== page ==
A scrumptious, easy recipe tends to fly around the world as swiftly as a bald-faced lie*, but sometimes passing recipes around is a bit like playing Broken Telephones. By the time a fabulous formula falls into the inbox of the ten thousandth cook who's received it, the recipe - and the tale behind it - has lost something in translation.
Consider the Neiman-Marcus Cookie recipe (now an infamous Internet urban legend), the Ultimate Fruit Cake Recipe, and the repulsive Bacon Explosion.
This recipe, for a cool shredded-cabbage salad topped with crunchy fried Heinz two-minute noodles, did the rounds two or three years ago, and was called, for some reason I cannot figure out, 'Hong Kong Salad'. I first tasted it at a dinner at my friend Margie's house, and it was so fresh, crunchy and unusual that I begged her to email me the recipe.
Which she had lost, so she typed it up from memory, as had the last five thousand cooks before her. And then I lost the recipe too, so I made up my own version, and of course it just didn't taste the same. Plus, we couldn't finish the bowl: it was lovely eaten fresh, but by the next morning it had become the Soggy Leftover No One Wants to Eat.
I remembered this recipe today as I was staring glumly into the much-depleted vegetable drawer of my fridge, trying to find something nice to make for supper. My choice were: two carrots as wizened as goblins' fingers, five weeping cherry tomatoes, a pack of mange-tout, a bunch of fresh coriander, and two crisp little baby cabbages.
The cabbages eagerly held up their leaves, and I decided to try to recreate the recipe, and to improve on it.
The original salad, I seem to recall, had a dressing that involved using the little foiled pack of spices that comes with a block of 'Oriental' Heinz two-minute noodles. My cupboard is bulging with instant noodles - I have two teenage sons - but I draw the line at actually eating ancient spice-dust.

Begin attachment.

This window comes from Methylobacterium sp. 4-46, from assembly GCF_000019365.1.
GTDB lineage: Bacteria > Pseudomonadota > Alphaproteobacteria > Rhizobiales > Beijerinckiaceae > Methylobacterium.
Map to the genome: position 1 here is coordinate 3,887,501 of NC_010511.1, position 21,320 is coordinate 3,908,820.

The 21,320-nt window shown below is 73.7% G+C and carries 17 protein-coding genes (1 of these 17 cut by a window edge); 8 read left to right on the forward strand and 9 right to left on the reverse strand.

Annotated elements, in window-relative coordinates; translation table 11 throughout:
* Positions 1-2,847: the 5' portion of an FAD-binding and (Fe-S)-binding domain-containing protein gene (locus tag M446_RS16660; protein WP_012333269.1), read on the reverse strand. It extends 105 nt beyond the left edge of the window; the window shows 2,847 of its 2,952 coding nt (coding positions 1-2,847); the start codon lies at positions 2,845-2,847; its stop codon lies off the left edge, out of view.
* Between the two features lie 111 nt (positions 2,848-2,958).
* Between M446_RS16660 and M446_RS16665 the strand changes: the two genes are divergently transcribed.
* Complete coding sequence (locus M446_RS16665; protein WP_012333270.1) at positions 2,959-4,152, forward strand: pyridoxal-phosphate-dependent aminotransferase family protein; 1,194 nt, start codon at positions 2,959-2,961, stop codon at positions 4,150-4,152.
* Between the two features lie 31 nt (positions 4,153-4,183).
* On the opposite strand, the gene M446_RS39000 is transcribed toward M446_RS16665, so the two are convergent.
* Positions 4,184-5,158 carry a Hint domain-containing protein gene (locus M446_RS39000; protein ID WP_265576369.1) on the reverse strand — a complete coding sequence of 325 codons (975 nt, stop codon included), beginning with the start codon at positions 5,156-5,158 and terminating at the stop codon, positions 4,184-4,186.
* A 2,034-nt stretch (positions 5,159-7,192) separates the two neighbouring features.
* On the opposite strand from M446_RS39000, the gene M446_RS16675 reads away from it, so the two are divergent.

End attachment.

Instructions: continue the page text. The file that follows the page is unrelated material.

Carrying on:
Instead, I raided one of my favourite new cookbooks, the brilliant Reuben Cooks: Food is Time Travel, and adapted Reuben Riffel's chilli-lime dressing.
This salad should be assembled at the very last minute, so its toppings are piping hot and crunchy.
Shredded Cabbage Salad with Chilli-Lime Dressing, Crunchy Noodles and Refried Peanuts
For the chilli-lime dressing:
1 fresh green chilli, seeds removed and very finely chopped (or more, to taste)
1 fresh red chilli, seeds removed and very finely chopped
3 T (45 ml) white caster sugar
3 T (45 ml) Thai fish sauce
3 T (45 ml) Chinese rice wine vinegar
4 T (60 ml) freshly squeezed lime juice (lemon juice will do)
For the salad:
2 baby cabbages (or half a big cabbage)
1 punnet (about 2 cups) sugarsnap peas or snow peas ( (mange-tout)
a handful of chopped fresh coriander (cilantro or dhania)
For the garnish:
1/2 cup (125 ml) sunflower or vegetable oil
1 packet of two-minute noodles (that is, one block)
1/4 cup (60 ml) peanuts (optional)
First make the dressing. Put the green and red chillies, the sugar, the fish sauce and the rice vinegar into a saucepan. Set over a high heat and bring to the boil. Boil for one minute, then remove from the heat and set aside to cool to room temperature. Stir in the lime or lemon juice and set aside.
Halve the baby cabbages vertically and cut a triangular notch to remove the white stalky bits. Using a mandolin or a razor-sharp knife, cut the cabbage into very fine shreds. Make a stack of peas and cut them, on a sharp diagonal, into fine slices. Put the cabbage, the peas and the coriander into a salad bowl and toss well.
Ten minutes before you serve the salad, heat the oil in a small saucepan. Put a few pieces of absorbent kitchen paper on a plate. When the oil is good and hot roughly crumble the block of noodles into the oil, and fry for 30 seconds or two, or until just beginning to change colour. (**see important note, below) Remove from the oil with a slotted spoon, shake well, and tip onto the kitchen paper to drain. Now put the peanuts into the hot oil and fry for about 30 seconds and then remove, before they change colour, and drain on the kitchen paper.
Pour the dressing over the salad and toss well. Scatter the hot, crispy noodles and peanuts over the salad, and serve immediately.
Serves six, as a starter or side dish.
* "A lie gets halfway around the world before the truth has a chance to put its pants on." - attributed to Winston Churchill.
** You can test whether the oil is hot enough by dropping a shred of dried noodle into it. If the oil bubbles energetically around the bit of noodle, and it turns golden within 15 seconds, the oil is hot enough. Remove the noodles and the peanuts before they turn golden brown, as they carry on browning after you've taken them out of the oil.